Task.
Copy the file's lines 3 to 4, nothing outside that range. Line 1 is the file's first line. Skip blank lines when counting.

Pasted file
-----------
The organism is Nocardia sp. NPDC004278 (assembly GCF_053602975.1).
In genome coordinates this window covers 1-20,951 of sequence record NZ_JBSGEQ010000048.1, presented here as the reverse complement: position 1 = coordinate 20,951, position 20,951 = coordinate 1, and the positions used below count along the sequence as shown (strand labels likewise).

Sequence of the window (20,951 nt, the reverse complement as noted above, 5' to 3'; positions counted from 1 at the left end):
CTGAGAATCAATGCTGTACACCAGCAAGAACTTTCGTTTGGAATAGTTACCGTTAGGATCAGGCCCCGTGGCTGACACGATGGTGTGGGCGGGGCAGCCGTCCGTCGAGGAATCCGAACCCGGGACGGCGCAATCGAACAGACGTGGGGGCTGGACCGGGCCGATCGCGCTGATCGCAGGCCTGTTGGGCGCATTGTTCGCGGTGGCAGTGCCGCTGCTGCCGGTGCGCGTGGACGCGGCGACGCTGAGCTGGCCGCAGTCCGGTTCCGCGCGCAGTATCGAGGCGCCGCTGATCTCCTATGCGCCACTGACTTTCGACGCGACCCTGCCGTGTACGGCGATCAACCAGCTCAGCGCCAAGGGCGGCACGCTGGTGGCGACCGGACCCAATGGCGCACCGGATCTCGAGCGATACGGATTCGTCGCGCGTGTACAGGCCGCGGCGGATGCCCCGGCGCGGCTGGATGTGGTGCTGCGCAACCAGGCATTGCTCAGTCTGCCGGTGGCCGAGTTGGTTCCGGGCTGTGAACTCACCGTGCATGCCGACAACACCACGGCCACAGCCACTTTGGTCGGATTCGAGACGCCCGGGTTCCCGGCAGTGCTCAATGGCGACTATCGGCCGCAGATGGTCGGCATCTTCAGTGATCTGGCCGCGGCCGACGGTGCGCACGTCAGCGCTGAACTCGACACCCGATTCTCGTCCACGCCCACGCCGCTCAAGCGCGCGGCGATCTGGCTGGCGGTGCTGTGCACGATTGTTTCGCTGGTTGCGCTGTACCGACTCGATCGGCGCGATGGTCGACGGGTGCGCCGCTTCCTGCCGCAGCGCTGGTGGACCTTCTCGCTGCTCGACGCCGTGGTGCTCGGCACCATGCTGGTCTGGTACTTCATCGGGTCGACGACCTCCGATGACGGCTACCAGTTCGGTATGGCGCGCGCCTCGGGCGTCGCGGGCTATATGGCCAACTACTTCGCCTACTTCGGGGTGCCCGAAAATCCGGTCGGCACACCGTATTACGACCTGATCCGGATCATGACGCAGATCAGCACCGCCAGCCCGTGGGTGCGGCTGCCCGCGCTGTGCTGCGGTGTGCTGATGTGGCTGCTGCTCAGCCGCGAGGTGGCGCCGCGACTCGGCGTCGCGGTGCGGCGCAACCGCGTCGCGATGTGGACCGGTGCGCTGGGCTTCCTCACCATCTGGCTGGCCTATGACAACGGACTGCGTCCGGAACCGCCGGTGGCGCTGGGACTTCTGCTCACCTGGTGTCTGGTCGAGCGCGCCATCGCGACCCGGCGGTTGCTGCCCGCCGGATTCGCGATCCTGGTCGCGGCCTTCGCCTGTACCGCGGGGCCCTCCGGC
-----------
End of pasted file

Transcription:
Sequence of the window (20,951 nt, the reverse complement as noted above, 5' to 3'; positions counted from 1 at the left end):
CTGAGAATCAATGCTGTACACCAGCAAGAACTTTCGTTTGGAATAGTTACCGTTAGGATCAGGCCCCGTGGCTGACACGATGGTGTGGGCGGGGCAGCCGTCCGTCGAGGAATCCGAACCCGGGACGGCGCAATCGAACAGACGTGGGGGCTGGACCGGGCCGATCGCGCTGATCGCAGGCCTGTTGGGCGCATTGTTCGCGGTGGCAGTGCCGCTGCTGCCGGTGCGCGTGGACGCGGCGACGCTGAGCTGGCCGCAGTCCGGTTCCGCGCGCAGTATCGAGGCGCCGCTGATCTCCTATGCGCCACTGACTTTCGACGCGACCCTGCCGTGTACGGCGATCAACCAGCTCAGCGCCAAGGGCGGCACGCTGGTGGCGACCGGACCCAATGGCGCACCGGATCTCGAGCGATACGGATTCGTCGCGCGTGTACAGGCCGCGGCGGATGCCCCGGCGCGGCTGGATGTGGTGCTGCGCAACCAGGCATTGCTCAGTCTGCCGGTGGCCGAGTTGGTTCCGGGCTGTGAACTCACCGTGCATGCCGACAACACCACGGCCACAGCCACTTTGGTCGGATTCGAGACGCCCGGGTTCCCGGCAGTGCTCAATGGCGACTATCGGCCGCAGATGGTCGGCATCTTCAGTGATCTGGCCGCGGCCGACGGTGCGCACGTCAGCGCTGAACTCGACACCCGATTCTCGTCCACGCCCACGCCGCTCAAGCGCGCGGCGATCTGGCTGGCGGTGCTGTGCACGATTGTTTCGCTGGTTGCGCTGTACCGACTCGATCGGCGCGATGGTCGACGGGTGCGCCGCTTCCTGCCGCAGCGCTGGTGGACCTTCTCGCTGCTCGACGCCGTGGTGCTCGGCACCATGCTGGTCTGGTACTTCATCGGGTCGACGACCTCCGATGACGGCTACCAGTTCGGTATGGCGCGCGCCTCGGGCGTCGCGGGCTATATGGCCAACTACTTCGCCTACTTCGGGGTGCCCGAAAATCCGGTCGGCACACCGTATTACGACCTGATCCGGATCATGACGCAGATCAGCACCGCCAGCCCGTGGGTGCGGCTGCCCGCGCTGTGCTGCGGTGTGCTGATGTGGCTGCTGCTCAGCCGCGAGGTGGCGCCGCGACTCGGCGTCGCGGTGCGGCGCAACCGCGTCGCGATGTGGACCGGTGCGCTGGGCTTCCTCACCATCTGGCTGGCCTATGACAACGGACTGCGTCCGGAACCGCCGGTGGCGCTGGGACTTCTGCTCACCTGGTGTCTGGTCGAGCGCGCCATCGCGACCCGGCGGTTGCTGCCCGCCGGATTCGCGATCCTGGTCGCGGCCTTCGCCTGTACCGCGGGGCCCTCCGGC